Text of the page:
How to Avoid Buying Flood-Damaged Cars After Hurricane Ian

A car drives through high water from the effects from Hurricane Ian.

A cars and truck drives through high water from the results from Hurricane Ian, Friday, Sept. 30, 2022, in Charleston, S.C. Alex Brandon/AP Photo

Besides leaving a course of death and damage in its wake, Hurricane Ian has another tradition: Catastrophic flooding possibly harmed more than 350,000 automobiles, according to brand-new price quotes from Carfax.

Car consumers require to be conscious that these waterlogged automobiles will quickly be appearing — in camouflage — all over the nation. Some dubious secondhand vehicle lots (envision that!) will unlawfully attempt to conceal these flood-damaged automobiles by acquiring brand-new titles for them, passing them off as beautiful.

“Cosmetically these cars might look great, but if you don’t know what to look for, it’s nearly impossible to tell they’re literally rotting from the inside out,” Carfax spokesperson Emilie Voss stated in a news release. “Flood water can cause mechanical, electrical, health and safety issues in a vehicle, even if it was submerged for only a short time.”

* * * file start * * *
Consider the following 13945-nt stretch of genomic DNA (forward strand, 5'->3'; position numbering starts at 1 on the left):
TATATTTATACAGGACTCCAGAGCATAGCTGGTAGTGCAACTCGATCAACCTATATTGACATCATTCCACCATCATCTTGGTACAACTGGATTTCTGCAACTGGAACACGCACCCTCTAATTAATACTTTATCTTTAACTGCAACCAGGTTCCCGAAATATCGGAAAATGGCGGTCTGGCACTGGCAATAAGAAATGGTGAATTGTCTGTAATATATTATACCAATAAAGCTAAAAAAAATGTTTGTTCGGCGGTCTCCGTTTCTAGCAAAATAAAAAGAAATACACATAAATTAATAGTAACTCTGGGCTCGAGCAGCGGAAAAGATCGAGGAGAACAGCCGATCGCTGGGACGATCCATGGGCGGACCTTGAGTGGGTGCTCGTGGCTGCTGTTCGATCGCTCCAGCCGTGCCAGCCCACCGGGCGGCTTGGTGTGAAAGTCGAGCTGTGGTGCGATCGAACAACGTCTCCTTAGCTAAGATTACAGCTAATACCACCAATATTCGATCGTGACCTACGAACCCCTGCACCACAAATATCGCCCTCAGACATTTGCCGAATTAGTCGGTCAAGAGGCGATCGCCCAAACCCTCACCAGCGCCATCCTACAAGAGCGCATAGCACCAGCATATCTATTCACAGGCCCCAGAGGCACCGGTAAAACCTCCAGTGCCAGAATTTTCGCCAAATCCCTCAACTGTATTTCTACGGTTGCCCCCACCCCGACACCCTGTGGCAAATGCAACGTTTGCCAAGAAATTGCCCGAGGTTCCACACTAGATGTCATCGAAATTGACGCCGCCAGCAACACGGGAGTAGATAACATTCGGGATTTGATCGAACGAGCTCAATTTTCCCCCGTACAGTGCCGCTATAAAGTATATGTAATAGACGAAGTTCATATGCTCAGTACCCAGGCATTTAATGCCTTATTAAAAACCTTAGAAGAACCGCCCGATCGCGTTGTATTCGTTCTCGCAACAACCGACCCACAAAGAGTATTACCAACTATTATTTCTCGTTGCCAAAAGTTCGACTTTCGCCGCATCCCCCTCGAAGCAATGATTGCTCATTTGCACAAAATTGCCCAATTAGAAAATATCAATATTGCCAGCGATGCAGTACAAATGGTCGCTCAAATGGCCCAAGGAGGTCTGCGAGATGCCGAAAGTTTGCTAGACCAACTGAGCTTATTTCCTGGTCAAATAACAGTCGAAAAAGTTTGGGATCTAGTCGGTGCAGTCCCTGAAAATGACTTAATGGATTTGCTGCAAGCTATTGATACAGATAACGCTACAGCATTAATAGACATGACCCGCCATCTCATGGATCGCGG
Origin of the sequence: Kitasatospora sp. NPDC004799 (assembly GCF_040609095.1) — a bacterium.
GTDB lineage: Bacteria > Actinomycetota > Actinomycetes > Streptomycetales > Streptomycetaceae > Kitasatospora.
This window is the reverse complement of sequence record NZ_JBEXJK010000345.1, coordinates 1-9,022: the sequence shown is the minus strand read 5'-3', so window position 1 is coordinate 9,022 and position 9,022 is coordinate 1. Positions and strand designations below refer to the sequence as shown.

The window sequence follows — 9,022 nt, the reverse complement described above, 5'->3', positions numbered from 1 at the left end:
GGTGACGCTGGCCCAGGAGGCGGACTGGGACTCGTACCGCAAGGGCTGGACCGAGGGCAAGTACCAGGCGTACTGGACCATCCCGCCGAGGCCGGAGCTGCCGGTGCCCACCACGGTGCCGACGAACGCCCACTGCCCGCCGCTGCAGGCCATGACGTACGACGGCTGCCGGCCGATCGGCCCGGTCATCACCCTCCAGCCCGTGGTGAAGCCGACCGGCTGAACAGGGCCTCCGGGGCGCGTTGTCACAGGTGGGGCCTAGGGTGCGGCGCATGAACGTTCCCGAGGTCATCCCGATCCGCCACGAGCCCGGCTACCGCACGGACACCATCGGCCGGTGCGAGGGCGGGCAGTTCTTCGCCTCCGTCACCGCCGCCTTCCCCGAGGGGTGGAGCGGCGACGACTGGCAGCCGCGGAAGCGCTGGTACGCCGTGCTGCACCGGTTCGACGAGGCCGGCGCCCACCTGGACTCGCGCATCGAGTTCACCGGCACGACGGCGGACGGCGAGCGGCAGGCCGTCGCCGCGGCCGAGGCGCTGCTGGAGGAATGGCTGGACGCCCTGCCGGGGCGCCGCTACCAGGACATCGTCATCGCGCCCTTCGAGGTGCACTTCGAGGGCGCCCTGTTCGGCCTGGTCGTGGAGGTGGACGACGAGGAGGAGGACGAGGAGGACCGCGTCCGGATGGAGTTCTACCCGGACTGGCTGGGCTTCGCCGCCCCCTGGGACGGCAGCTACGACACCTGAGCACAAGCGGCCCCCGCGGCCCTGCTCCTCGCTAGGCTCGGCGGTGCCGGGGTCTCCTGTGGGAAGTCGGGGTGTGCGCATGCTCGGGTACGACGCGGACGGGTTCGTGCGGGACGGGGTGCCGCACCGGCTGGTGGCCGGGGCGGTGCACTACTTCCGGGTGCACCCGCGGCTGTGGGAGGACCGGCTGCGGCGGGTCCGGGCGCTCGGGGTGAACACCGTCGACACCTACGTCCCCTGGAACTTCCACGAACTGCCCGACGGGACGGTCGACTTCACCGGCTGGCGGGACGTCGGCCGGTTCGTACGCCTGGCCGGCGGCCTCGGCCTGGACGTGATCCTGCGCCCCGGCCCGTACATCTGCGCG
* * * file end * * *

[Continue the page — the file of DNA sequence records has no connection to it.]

Inevitably, thousands and countless these cars and trucks will be resold to unwary purchasers, like the approximately 400,000 flood-damaged cars and trucks that Carfax price quotes are presently on the roadway — mainly from other current cyclones.

How can you secure yourself if you’re purchasing an utilized vehicle? Don’t concern, we’ve got your back.

Flood-Damaged Vehicles: Not Just a Southern Problem

This isn’t simply an issue in southeastern states that normally get struck by cyclones.

Texas and Florida — cyclone magnets — lead the country when it concerns the variety of flood-damaged cars and trucks on the roadway. But Carfax discovers that these automobiles likewise appear in states where cyclone flooding isn’t precisely a problem.

Carfax’s information reveals these 10 states have the most flood-damaged cars:

States With the Most Flood-Damaged Autos

StateFlood-Damaged Vehicles
Texas 67,000
Florida 33,500
Kentucky 26,000
Pennsylvania 21,500
New Jersey 18,800
North Carolina 15,600
New York 14,600
California 14,200
Illinois 13,300
Michigan 11,400

Many of these flooded cars and trucks are the tradition of Hurricanes Harvey and Irma, which struck Texas and Florida in 2017; and Hurricane Ida, which struck Louisiana in 2021 however likewise triggered huge flash flooding throughout the Northeast.

After Ida travelled through, New Jersey and New York saw the greatest 1 year spikes in the variety of flood-damaged cars and trucks, according to Carfax.

How to Avoid Buying a Flood-Damaged Used Car

We assembled useful suggestions from Carfax, the vehicle stock site Edmunds and other specialists to assist you prevent acquiring a car that’s been harmed by flood waters.

Buy From a Reputable Dealer

To prevent being defrauded into acquiring a flood-damaged secondhand vehicle, your most safe bet is to purchase from a relied on dealer. These dealerships have a track record to support and will likely offer you with a comprehensive automobile history report.

Get a Vehicle History Report